LA Lakers: What Will It Really Take to Bring Dwight Howard to Hollywood?

Hadarii JonesSenior Writer IJuly 30, 2011

ORLANDO, FL - JUNE 11:  Kobe Bryant #24 of the Los Angeles Lakers and Dwight Howard #12 of the Orlando Magic exchange words in the second half of Game Four of the 2009 NBA Finals on June 11, 2009 at Amway Arena in Orlando, Florida.  NOTE TO USER:  User expressly acknowledges and agrees that, by downloading and or using this photograph, User is consenting to the terms and conditions of the Getty Images License Agreement.  (Photo by Chris Graythen/Getty Images)
Chris Graythen/Getty Images

Most observers seem to think there is little to no chance that the Los Angeles Lakers can sign Orlando Magic center Dwight Howard once he finally becomes a free agent in the summer of 2012, but if Howard really wants to come to Hollywood and the Lakers are serious about acquiring him, a deal is possible.

It would likely be very expensive for the Lakers and they would have to make some very painful roster decisions, but the reward would be a player who could potentially lead the franchise into the next decade.

Any deal for Howard would probably mean that the Lakers would have to part with either Pau Gasol, Andrew Bynum, Lamar Odom or some combination featuring two of those players, plus an abundance of draft picks.

Some observers feel that Orlando would never accept an older Gasol and Odom or an oft-injured Bynum for Howard, but that's assuming the Magic really have a definitive say in the matter.

If Howard does make it clear to Orlando general manager Otis Smith that he has no desire of returning to central Florida once his contract is up, then the Magic may be forced to take the best deal available or risk making the same mistake the Cleveland Cavaliers did.

Cleveland was held hostage by LeBron James during the summer of 2010, and once he did decide to take his talents to South Beach the Cavaliers were left with a few forgettable draft picks, and no time to find a suitable replacement for James.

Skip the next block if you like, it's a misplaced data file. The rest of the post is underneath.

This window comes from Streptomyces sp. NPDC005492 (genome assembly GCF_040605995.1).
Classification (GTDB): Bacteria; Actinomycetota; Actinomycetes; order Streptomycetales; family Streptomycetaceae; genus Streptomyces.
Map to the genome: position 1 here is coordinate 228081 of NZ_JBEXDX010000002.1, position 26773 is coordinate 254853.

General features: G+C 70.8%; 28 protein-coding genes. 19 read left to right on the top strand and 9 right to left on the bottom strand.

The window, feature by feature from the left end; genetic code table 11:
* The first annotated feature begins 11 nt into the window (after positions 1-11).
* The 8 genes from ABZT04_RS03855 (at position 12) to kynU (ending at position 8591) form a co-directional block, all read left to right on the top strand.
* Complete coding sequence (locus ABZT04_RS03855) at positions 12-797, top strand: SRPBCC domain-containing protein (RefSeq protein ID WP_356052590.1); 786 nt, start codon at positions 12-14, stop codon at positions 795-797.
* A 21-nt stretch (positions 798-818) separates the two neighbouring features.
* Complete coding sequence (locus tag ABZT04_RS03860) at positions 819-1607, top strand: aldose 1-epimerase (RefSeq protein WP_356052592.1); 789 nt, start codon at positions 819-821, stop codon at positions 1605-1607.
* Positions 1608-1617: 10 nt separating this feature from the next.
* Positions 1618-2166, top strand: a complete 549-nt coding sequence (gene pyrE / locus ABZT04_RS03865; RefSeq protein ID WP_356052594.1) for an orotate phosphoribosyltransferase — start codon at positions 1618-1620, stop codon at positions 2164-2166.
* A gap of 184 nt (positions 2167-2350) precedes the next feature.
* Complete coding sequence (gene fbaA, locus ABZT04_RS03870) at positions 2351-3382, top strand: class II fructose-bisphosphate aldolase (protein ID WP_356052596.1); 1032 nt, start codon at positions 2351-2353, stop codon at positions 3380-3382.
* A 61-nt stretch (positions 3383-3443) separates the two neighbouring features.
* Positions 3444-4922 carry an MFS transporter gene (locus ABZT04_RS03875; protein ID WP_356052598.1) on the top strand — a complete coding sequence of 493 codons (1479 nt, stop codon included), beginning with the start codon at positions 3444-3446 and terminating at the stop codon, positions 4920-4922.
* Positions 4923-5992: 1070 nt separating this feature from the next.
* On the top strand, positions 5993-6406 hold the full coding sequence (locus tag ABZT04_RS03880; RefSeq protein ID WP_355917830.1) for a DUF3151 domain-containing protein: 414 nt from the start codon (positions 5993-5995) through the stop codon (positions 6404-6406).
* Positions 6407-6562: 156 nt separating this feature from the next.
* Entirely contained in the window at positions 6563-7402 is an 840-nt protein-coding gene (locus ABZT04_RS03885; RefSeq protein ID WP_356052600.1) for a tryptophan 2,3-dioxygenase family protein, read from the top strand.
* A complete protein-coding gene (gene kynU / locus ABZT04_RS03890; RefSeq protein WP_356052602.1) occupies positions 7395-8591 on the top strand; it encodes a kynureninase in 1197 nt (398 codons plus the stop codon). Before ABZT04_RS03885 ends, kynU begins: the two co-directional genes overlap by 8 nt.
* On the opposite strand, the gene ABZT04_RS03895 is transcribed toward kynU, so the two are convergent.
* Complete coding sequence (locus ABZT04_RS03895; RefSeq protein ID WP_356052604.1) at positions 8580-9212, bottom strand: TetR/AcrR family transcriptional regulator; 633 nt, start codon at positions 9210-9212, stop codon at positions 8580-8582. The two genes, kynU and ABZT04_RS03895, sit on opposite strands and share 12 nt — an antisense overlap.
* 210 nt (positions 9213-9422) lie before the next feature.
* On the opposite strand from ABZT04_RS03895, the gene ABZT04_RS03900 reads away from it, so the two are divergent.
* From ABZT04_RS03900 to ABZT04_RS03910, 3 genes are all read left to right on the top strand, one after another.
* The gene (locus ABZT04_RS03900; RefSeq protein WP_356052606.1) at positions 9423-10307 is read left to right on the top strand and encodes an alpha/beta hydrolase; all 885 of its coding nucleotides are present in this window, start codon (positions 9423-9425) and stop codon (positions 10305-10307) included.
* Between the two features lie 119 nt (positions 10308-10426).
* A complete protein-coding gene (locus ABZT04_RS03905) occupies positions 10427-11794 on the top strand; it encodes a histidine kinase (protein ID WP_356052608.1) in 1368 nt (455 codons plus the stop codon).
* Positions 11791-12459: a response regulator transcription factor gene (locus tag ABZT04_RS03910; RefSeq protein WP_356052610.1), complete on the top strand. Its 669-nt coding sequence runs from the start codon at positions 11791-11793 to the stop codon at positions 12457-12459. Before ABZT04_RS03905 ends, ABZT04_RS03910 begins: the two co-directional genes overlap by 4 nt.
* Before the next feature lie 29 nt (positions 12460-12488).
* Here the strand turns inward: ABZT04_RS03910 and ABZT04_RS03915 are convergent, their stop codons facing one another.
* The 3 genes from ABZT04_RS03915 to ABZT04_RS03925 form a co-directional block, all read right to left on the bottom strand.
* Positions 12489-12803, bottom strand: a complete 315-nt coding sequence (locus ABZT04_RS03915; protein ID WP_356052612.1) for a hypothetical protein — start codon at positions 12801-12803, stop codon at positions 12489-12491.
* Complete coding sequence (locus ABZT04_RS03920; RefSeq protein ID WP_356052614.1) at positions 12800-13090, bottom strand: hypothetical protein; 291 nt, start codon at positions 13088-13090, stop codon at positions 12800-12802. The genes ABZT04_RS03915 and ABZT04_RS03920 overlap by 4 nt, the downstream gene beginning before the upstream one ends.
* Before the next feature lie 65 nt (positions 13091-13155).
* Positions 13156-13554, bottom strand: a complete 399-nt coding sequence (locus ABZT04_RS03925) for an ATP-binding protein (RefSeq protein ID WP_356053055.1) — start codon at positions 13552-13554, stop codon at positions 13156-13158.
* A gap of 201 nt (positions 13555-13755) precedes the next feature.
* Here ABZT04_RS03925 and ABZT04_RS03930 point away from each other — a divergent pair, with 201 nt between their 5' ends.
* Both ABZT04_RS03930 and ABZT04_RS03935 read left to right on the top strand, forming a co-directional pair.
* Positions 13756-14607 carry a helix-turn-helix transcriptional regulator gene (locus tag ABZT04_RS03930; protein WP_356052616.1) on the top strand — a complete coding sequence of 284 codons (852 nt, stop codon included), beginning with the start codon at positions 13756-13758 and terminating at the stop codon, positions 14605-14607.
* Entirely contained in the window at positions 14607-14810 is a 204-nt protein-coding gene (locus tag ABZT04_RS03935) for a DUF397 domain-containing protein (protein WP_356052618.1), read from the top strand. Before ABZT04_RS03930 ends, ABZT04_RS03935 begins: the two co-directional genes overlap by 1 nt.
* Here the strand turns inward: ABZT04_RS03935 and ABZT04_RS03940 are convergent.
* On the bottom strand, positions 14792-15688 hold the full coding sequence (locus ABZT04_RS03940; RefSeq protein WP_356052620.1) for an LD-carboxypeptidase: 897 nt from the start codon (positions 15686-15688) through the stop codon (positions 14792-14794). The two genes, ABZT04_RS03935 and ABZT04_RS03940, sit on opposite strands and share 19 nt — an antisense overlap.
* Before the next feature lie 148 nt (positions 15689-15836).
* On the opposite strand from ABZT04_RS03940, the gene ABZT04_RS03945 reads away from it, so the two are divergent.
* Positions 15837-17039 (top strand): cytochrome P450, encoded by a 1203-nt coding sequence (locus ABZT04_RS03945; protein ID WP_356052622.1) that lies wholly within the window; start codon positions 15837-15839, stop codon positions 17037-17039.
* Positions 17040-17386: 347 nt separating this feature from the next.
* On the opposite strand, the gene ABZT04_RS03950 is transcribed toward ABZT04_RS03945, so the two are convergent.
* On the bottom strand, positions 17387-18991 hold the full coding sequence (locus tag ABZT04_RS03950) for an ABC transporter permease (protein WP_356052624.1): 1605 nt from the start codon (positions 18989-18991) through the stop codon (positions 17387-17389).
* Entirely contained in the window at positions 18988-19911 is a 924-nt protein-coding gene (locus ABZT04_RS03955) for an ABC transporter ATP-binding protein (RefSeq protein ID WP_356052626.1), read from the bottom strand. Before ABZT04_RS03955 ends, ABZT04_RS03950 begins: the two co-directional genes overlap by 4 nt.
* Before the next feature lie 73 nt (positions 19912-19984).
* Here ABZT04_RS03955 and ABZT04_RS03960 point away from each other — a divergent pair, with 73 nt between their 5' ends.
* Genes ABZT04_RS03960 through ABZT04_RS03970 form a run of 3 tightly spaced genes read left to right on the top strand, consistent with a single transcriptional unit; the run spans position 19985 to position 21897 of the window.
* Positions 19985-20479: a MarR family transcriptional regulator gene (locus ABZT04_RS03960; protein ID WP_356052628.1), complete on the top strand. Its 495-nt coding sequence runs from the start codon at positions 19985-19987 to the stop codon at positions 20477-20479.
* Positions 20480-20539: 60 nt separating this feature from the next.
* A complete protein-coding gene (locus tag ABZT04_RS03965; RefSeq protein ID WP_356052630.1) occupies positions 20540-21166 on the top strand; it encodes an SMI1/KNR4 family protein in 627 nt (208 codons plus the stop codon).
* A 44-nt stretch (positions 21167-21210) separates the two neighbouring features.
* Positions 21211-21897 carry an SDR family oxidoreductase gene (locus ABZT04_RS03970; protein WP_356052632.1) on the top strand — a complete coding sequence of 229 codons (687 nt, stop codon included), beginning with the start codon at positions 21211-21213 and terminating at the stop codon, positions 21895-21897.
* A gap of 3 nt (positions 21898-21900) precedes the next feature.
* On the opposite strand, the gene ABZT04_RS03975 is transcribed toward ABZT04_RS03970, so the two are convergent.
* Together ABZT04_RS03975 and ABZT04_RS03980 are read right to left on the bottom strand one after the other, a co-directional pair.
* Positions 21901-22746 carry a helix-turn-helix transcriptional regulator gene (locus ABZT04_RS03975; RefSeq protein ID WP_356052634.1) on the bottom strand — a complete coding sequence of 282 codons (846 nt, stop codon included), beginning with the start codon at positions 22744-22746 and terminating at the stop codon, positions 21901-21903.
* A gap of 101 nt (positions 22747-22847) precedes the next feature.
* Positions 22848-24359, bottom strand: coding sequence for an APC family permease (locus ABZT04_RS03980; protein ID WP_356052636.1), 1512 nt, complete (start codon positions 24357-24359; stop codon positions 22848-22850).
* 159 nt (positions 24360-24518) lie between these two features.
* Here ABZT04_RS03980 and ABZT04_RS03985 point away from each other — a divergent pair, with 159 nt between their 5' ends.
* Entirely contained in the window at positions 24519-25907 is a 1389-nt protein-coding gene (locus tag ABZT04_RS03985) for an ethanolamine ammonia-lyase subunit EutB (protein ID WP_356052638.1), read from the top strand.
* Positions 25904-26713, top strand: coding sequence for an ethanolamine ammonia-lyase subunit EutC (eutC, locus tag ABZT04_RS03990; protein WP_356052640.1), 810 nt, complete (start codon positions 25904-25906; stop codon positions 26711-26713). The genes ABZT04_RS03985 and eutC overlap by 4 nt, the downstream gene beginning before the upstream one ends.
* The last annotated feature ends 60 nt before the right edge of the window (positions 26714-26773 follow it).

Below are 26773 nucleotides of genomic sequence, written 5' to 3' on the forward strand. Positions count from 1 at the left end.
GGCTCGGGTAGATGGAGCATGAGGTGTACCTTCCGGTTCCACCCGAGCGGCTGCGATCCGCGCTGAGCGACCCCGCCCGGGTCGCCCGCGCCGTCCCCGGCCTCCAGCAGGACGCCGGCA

It's not like Cleveland could have really found a player who could take James' place, but if owner Dan Gilbert felt like James was going to leave (and there were some signs) then he could have crafted a deal that would have left the franchise in a better position for the future.

Instead Cleveland went from one of the NBA's premier franchises to one of the league's worst, and Gilberts' declaration that the Cavaliers would win a championship before LeBron did sounded even more ridiculous after James helped lead the Miami Heat to the NBA Finals in his first season with the team.

James' decision to join Dwyane Wade and Chris Bosh in Miami was one of the reasons that the Utah Jazz and Denver Nuggets chose to take a proactive approach when it came to Deron Williams and Carmelo Anthony.

Faced with the possibility of losing their franchise players to free agency for nothing, the Jazz and Nuggets chose to strike preemptively by dealing the stars for a load of young players and draft picks.

Most observers feel the Nuggets and Jazz gained the upper hand since New York and New Jersey basically gutted their rosters to acquire Anthony and Williams respectively. But with Howard the stakes are a little different.

Anthony and Williams are great players but it's much easier to find an elite point guard or small forward than it is to find a truly dominant player in the paint.

If Orlando is forced to deal Howard they would likely want at least one player who has already established a reputation as a decent post player, and the Lakers have three.

What other NBA team could offer the Magic a post player as talented as Gasol, Odom or Bynum, plus a young combination of talent that could include players such as Devin Ebanks, Derrick Caracter or rookies Darius Morris and Andrew Goudelock?

The most rumored destinations for Howard have been Boston and Chicago but the Lakers could offer a package that rivals anything that either of those franchises could put together; and they could also use a third team to further their interests.

There has been speculation that the Lakers may be interested in acquiring Minnesota forward Kevin Love, so why not contemplate a deal that involves Bynum for Love, and then ship Gasol and other players and draft picks to Orlando for Howard?

It may sound ridiculous to some, but most of the biggest NBA deals are the ones you never see coming, and the Lakers were a part of that same type of deal when they acquired Gasol in 2008.

In fact, the Lakers have a history of pulling the trigger on monumental deals to improve the fortunes of their franchise, and a deal for Howard could be very similar to the same deal that brought Shaquille O'Neal from Orlando to Los Angeles.

The only difference is Orlando was forced to lose O'Neal for next to nothing, and to avoid that same scenario the Magic may choose to take the same proactive approach that New Jersey and Denver did.

Of course a Lakers deal for Howard is only speculation, despite the fact he has expressed a subtle desire to play in Los Angeles. But for those of you who say it's impossible, the Lakers history with elite big men says otherwise.

If Howard really wants to play in Los Angeles, I have little doubt that the Lakers will find a way to make it happen; and if it does, no one should really be surprised since the Lakers have already established this blueprint for sustained relevance.